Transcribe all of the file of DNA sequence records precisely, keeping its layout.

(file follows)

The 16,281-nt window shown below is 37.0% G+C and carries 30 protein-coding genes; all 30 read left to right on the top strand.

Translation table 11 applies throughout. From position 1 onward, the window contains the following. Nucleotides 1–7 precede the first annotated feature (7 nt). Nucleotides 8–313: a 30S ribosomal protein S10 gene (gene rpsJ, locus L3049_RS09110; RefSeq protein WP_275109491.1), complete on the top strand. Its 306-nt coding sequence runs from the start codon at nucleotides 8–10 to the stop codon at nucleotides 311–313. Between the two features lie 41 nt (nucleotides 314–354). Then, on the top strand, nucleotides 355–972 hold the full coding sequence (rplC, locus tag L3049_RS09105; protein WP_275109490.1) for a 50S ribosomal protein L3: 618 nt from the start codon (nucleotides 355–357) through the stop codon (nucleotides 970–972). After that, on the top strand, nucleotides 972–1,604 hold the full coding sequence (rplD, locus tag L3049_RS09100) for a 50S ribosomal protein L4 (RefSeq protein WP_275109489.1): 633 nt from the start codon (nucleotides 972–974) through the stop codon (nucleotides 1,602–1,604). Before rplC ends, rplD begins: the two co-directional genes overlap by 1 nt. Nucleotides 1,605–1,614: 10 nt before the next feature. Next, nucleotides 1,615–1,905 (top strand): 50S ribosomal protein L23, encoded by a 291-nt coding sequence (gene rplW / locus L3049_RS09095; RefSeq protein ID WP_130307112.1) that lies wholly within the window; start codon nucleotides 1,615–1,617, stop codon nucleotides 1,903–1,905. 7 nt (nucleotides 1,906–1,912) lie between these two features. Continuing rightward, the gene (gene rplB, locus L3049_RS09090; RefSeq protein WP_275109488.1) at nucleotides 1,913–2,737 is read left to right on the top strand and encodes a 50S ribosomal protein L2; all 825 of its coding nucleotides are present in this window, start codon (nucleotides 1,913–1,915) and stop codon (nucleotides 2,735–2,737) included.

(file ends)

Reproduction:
The 16,281-nt window shown below is 37.0% G+C and carries 30 protein-coding genes; all 30 read left to right on the top strand.

Translation table 11 applies throughout. From position 1 onward, the window contains the following. Nucleotides 1–7 precede the first annotated feature (7 nt). Nucleotides 8–313: a 30S ribosomal protein S10 gene (gene rpsJ, locus L3049_RS09110; RefSeq protein WP_275109491.1), complete on the top strand. Its 306-nt coding sequence runs from the start codon at nucleotides 8–10 to the stop codon at nucleotides 311–313. Between the two features lie 41 nt (nucleotides 314–354). Then, on the top strand, nucleotides 355–972 hold the full coding sequence (rplC, locus tag L3049_RS09105; protein WP_275109490.1) for a 50S ribosomal protein L3: 618 nt from the start codon (nucleotides 355–357) through the stop codon (nucleotides 970–972). After that, on the top strand, nucleotides 972–1,604 hold the full coding sequence (rplD, locus tag L3049_RS09100) for a 50S ribosomal protein L4 (RefSeq protein WP_275109489.1): 633 nt from the start codon (nucleotides 972–974) through the stop codon (nucleotides 1,602–1,604). Before rplC ends, rplD begins: the two co-directional genes overlap by 1 nt. Nucleotides 1,605–1,614: 10 nt before the next feature. Next, nucleotides 1,615–1,905 (top strand): 50S ribosomal protein L23, encoded by a 291-nt coding sequence (gene rplW / locus L3049_RS09095; RefSeq protein ID WP_130307112.1) that lies wholly within the window; start codon nucleotides 1,615–1,617, stop codon nucleotides 1,903–1,905. 7 nt (nucleotides 1,906–1,912) lie between these two features. Continuing rightward, the gene (gene rplB, locus L3049_RS09090; RefSeq protein WP_275109488.1) at nucleotides 1,913–2,737 is read left to right on the top strand and encodes a 50S ribosomal protein L2; all 825 of its coding nucleotides are present in this window, start codon (nucleotides 1,913–1,915) and stop codon (nucleotides 2,735–2,737) included.